Which all means that, for ordinary girls facing ordinary problems, Flora is a heroine for the books.


Lord of the Rings

by J.R.R. Tolkien

Allen & Unwin, 1954-55

I don’t just talk about Lord of the Rings, I gush. J.R.R. Tolkien’s epic fantasy about the fictional realm of Middle Earth is one of my desert-island books, a work of art that comes closer to my own personal definition of literary perfection than does any other book I’ve read. (See? Gushing. I told you.)

My infatuation with this incredible story has nothing to do with the book’s genre, or even with the specific plot, though I like both quite well. It’s more about the craft: the fully-realized universe, the luxurious descriptions, the way Tolkien somehow holds onto subtlety as he dances around the edges of allegory and archetype.

It’s also about the characters: their backstories, their secrets, their choices, their surprising depths. There’s Gandalf the wizard, whose true identity and role in the drama are half-veiled even to himself, and who continually surprises his companions with his humor, compassion, and power. There’s Aragorn, the secret heir to an ancient line of kings, who is both intimidating and endearing, a peerless warrior and a gifted healer. Or Sam, whose rough appearance and speech hide a deep appreciation for beauty and a profoundly loyal, courageous, and noble heart.

And then there are the women. LoTR is predominantly male, to the point that there are really only two significant female characters in the entire 1,000-plus-page epic. But what characters they are! Of all the Super Secondaries I can imagine profiling, these two lead the pack.

First there’s Eowyn, niece and adopted daughter of King Theoden of Rohan, the nation of Gondor’s chief ally in the fight against the dark wizard Sauron. Strong and valiant, she yearns for battle, but cultural norms keep her trapped at home. So she disguises herself as a man and rides with her countrymen to war, where she plays a key role in the climactic battle against Sauron’s forces.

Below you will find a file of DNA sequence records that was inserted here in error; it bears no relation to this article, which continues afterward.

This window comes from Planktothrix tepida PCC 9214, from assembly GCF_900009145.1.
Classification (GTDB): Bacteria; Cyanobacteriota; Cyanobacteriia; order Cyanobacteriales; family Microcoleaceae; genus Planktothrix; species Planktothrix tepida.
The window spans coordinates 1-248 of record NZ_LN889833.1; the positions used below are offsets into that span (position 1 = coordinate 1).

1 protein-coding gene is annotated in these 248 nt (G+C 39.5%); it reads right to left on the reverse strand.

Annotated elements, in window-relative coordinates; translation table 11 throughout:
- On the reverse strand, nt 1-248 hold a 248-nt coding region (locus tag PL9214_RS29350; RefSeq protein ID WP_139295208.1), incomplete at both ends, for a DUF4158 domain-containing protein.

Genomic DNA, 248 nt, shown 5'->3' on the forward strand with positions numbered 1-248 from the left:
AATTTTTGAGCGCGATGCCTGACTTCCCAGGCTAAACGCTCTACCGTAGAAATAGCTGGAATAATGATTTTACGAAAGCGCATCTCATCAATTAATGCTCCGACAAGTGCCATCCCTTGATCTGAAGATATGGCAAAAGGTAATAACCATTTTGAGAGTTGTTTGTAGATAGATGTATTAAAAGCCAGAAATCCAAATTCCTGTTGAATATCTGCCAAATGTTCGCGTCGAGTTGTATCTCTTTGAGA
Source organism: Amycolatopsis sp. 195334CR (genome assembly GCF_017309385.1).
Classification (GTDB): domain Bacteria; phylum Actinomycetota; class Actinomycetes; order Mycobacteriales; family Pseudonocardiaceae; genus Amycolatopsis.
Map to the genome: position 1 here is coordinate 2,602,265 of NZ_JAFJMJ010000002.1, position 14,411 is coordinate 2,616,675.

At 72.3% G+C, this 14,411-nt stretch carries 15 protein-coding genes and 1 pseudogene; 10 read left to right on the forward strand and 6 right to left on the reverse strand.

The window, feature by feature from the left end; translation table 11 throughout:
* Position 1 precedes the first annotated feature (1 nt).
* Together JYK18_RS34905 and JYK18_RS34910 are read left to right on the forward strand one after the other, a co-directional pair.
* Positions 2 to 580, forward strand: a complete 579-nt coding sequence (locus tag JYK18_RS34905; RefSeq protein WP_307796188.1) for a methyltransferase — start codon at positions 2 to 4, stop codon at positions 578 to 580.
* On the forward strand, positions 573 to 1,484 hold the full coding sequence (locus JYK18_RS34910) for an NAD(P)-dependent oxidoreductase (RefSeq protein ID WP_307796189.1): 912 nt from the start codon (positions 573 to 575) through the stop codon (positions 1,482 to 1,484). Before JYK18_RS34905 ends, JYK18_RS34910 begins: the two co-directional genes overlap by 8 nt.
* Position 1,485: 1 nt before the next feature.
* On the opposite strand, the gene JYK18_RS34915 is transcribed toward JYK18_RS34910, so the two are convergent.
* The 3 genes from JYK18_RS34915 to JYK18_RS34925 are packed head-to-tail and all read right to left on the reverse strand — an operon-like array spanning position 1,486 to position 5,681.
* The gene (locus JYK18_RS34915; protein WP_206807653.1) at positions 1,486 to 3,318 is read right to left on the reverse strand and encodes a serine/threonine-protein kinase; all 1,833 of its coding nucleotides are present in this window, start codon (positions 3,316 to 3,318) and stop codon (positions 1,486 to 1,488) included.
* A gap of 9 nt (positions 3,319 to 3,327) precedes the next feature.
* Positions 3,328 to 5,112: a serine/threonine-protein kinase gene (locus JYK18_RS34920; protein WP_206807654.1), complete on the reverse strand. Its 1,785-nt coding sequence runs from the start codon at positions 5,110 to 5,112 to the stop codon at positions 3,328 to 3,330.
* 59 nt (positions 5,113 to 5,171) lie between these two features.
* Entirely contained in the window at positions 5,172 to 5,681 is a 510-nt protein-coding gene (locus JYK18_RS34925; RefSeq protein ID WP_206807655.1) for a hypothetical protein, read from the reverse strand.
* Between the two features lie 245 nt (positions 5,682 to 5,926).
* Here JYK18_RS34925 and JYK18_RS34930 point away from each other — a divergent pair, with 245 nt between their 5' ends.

Critically wounded and disillusioned by violence, she finally returns to wholeness through the wise care of Gondor’s Healer and the gentle Lord Faramir (himself wounded in the war). She decides to become a healer herself and, after marrying Faramir, becomes co-ruler of one of Gondor’s provinces.

On the surface, Eowyn’s inspirational value may seem dubious. After all, she gives up her warrior ambitions, marries her Prince Charming, and settles down to a happy princess life. Except that it’s not quite that simple.

In the LoTR universe, war is not an occupation but a tool, waged only for a time and at greatest need. The ultimate good is lasting peace and active participation in it. So Eowyn’s trajectory matches that of the book’s two great leaders, Gandalf and Aragorn, who both become men of peace after Sauron’s defeat. Her choice to become a healer is a sign of great wisdom; and because of it, she maintains an active and important role in the restoration of Middle Earth.

Galadriel the elf-queen is the other strong female character in Tolkien’s saga. Along with her husband Celeborn, she rules the hidden forest sanctuary of Lothlorien. She is the most powerful and one of the oldest of her people in Middle Earth, and it is her magic that maintains Lothlorien as a refuge from and center of resistance to Sauron’s destruction and power.

Her story is harder to follow than Eowyn’s, especially for those who aren’t familiar with The Silmarillion, a separate book that outlines Middle Earth’s beginnings. But for very astute readers, the clues are there to follow. Galadriel is so powerful that even the demi-gods fear her; they test her loyalty even as they use her as an ally. She is the only character who can read Sauron’s mind and see into the future. And even objects that bear her magic have the ability to repel Sauron’s darkness and ancient evil.